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The Picture Collection of The New York Public Library

Over 30,000 digitized images from books, magazines and newspapers as well as original photographs, prints and postcards, created mostly before 1923 and selected from the over 1,000,000 images in the Mid-Manhattan Library's Picture Collection. The Picture Collection is particularly rich in images of New York City, American history, and clothing and dress.

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Digital ID: 823914 European clothing and headgear, 1400-1500s. Digital ID: 823914

Collection History

This digitized presentation of over 30,000 items represents a select group of images from The New York Public Library Picture Collection at the Mid-Manhattan Library. Since its creation in 1915, the Picture Collection has met the needs of New York's large community of artists, illustrators, designers, teachers, students, and general researchers. Covering over 12,000 subjects, the Picture Collection is an extensive circulating collection and reference archive, the largest of its kind in any public library system. Most of these digital images originally appeared on the NYPL website "The NYPL Picture Collection Online."

The digitization of selected Picture Collection postcards now accessible through NYPL Digital Gallery has been supported in part by funds from the Metropolitan New York Library Council (METRO) through the New York State Regional Bibliographic Databases Program.

Background

Within two years of the opening of The New York Public Library's central building in 1911, the Print Room found itself overwhelmed with requests for prints strictly from a subject point of view. Most of these requests came from artists and illustrators in the employ of New York City's burgeoning graphic arts industries and cultural enterprises, which included movie studios, Broadway and vaudeville theatres, advertising agencies, publishing companies, and fashion houses, all competing for new ideas and pressuring their artists and illustrators to deliver them. The Print Room, a repository for fine art prints, did have a wealth of the sort of material that was sought, but its holdings constituted a rare and fragile collection that could not withstand heavy use. Moreover, these holdings were cataloged by artist only, not by subject.

In 1914, the Circulation Department began saving plates, posters, postcards, and photographs for the new sort of "reader." The Library's annual report for 1915 announced: ". . . a picture collection for lending was desirable. Requests have come from schools, city history clubs, moving picture actors, and advertisers. . . . Borrowers include not only people who have been card holders in the Branches, but an increasing number whose first interest in the Library was aroused by the picture collection."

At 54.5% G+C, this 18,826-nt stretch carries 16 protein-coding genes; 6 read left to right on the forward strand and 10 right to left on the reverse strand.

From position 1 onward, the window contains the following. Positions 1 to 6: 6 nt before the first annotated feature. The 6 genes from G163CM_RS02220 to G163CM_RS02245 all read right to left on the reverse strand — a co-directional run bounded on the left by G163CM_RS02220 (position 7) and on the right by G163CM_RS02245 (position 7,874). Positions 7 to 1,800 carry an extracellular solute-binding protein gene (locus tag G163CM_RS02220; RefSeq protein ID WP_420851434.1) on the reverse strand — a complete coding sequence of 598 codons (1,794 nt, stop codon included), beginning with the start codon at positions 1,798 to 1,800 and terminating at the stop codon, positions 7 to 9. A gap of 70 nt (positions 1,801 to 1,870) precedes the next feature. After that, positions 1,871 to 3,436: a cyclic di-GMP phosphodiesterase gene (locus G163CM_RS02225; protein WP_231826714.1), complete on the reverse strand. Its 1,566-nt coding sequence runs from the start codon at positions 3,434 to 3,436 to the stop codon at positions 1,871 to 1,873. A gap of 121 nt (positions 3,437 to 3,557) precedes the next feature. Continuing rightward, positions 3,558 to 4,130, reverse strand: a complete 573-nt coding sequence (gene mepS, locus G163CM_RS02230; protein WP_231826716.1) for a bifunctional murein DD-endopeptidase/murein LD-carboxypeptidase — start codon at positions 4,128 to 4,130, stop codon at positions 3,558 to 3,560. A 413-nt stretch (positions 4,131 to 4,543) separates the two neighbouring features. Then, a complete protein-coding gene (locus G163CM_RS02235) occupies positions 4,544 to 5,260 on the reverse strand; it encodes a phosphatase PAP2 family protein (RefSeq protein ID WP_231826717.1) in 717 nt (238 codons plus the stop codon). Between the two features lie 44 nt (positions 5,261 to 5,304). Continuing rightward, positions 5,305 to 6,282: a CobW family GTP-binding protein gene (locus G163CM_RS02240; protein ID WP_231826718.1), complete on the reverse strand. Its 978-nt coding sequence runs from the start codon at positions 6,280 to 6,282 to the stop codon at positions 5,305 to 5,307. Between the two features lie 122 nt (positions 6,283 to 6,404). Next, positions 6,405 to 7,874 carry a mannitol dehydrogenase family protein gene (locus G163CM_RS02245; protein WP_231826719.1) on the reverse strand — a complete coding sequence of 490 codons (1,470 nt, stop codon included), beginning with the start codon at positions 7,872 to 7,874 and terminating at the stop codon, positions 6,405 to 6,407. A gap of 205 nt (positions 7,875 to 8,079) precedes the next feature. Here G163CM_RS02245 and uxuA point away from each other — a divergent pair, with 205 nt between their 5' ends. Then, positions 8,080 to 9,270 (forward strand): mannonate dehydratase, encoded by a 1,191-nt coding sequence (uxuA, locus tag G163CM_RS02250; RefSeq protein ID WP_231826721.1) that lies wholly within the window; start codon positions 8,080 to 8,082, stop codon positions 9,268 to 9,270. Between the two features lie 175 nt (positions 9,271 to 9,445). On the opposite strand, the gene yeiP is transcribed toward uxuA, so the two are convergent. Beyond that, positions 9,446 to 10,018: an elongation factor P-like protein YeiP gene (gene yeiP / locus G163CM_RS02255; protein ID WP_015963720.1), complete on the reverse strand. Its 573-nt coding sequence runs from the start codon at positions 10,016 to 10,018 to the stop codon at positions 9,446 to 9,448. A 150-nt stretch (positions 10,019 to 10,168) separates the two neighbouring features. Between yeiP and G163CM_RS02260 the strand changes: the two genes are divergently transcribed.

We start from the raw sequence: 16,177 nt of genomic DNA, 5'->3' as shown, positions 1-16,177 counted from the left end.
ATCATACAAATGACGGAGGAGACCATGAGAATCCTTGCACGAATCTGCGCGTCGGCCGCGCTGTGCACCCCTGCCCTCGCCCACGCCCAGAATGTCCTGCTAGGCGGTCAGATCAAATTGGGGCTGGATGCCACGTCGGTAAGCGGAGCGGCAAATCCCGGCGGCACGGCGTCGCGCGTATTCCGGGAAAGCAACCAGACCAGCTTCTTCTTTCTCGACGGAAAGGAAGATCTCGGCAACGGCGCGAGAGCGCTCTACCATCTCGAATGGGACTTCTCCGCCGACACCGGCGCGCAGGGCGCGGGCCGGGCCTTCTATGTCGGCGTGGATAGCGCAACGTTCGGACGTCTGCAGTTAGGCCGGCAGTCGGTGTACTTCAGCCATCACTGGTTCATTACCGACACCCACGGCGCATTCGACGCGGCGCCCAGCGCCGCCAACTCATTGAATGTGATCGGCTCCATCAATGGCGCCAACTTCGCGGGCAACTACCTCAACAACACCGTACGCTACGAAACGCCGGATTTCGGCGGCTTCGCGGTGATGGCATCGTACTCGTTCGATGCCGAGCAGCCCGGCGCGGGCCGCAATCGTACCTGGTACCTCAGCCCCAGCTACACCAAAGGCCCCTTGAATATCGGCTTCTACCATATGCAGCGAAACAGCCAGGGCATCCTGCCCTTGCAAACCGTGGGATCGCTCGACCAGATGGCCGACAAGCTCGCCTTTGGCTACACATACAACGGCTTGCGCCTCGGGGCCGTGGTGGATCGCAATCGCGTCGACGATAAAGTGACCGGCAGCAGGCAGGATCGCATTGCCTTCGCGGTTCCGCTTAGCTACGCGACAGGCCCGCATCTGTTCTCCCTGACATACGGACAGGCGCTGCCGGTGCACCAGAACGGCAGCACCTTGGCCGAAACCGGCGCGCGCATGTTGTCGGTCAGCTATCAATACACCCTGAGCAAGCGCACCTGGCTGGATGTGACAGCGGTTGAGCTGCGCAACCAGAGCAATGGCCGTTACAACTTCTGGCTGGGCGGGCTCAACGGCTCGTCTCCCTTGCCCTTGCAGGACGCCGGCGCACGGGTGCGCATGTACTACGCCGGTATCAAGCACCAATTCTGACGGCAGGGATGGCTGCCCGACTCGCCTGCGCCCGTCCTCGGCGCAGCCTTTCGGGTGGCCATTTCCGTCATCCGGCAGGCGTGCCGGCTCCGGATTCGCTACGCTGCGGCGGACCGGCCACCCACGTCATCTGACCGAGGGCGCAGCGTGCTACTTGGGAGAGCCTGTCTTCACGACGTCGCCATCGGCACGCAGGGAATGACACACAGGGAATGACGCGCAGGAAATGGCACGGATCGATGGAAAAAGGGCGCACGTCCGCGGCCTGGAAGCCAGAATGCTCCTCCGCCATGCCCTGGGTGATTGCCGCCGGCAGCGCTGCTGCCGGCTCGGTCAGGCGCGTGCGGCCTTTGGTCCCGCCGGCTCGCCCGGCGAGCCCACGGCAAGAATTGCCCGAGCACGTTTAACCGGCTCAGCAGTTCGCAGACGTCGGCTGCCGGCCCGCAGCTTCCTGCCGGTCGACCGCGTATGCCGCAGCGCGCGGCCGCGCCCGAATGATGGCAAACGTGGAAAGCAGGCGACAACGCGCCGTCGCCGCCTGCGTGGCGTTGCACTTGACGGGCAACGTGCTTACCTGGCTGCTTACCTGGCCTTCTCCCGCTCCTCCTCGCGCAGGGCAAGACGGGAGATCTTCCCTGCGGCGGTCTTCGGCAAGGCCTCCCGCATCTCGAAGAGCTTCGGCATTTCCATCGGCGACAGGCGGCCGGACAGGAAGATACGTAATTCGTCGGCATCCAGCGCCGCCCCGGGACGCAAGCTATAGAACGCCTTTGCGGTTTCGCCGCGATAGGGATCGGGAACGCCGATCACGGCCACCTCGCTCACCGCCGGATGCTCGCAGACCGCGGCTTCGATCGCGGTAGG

By the end of that year, 17,991 pictures had been prepared for circulation. Many of these pictures came from old magazines and books that might otherwise have been sold for scrap paper. Donations began to pour in. In 1926, with the growing collection now housed in Room 67 of the central building, Ellen Perkins, formerly a chief cataloger in the Circulation Department, was given the position of Head of the Picture Collection, and the Picture Collection was formally established.

In this modest way began a collection that is today, at five million items, a major resource for visual ideas. Over the years, the Picture Collection staff built and organized so diverse and comprehensive a collection that libraries, corporations, and governments from around the world have studied its structure and consulted its librarians in order to apply its lessons to their own picture libraries. Historically, the development of the collection illustrates the way in which effective approaches to service and cataloging for visual materials evolved, and how the cataloging of pictures came to diverge from the traditional bibliographical orientation of descriptive cataloging, emphasizing instead the maximum number of access points to a picture's subject content.

Read more about the history of the Picture Collection and the contributions of Romana Javitz, whose leadership shaped the Collection profoundly over many years, in Worth Beyond Words: Romana Javitz and The New York Public Library's Picture Collection, from which this text has been adapted.

Related Resources

NYPL. "The NYPL Picture Collection Online." (Web site) <http://digital.nypl.org/mmpco/>

_____. "Historical Postcards of New York City from the Picture Collection at Mid-Manhattan Library" (Online Exhibit) <http://www.nypl.org/branch/central/mml/postcards/index.html>

Troncale, Anthony T. "Worth Beyond Words: Romana Javitz and The New York Public Library's Picture Collection." Biblion: The Bulletin of The New York Public Library Volume 4, Number 1 (Fall 1995)

 

Library Division(s)

NYPL Digital Gallery provides free and open access to over 800,000 images digitized from primary sources and printed rarities in the vast collections of The New York Public Library, including drawings, illuminated manuscripts, historical maps, vintage posters, rare prints and photographs, illustrated books, printed ephemera, and more.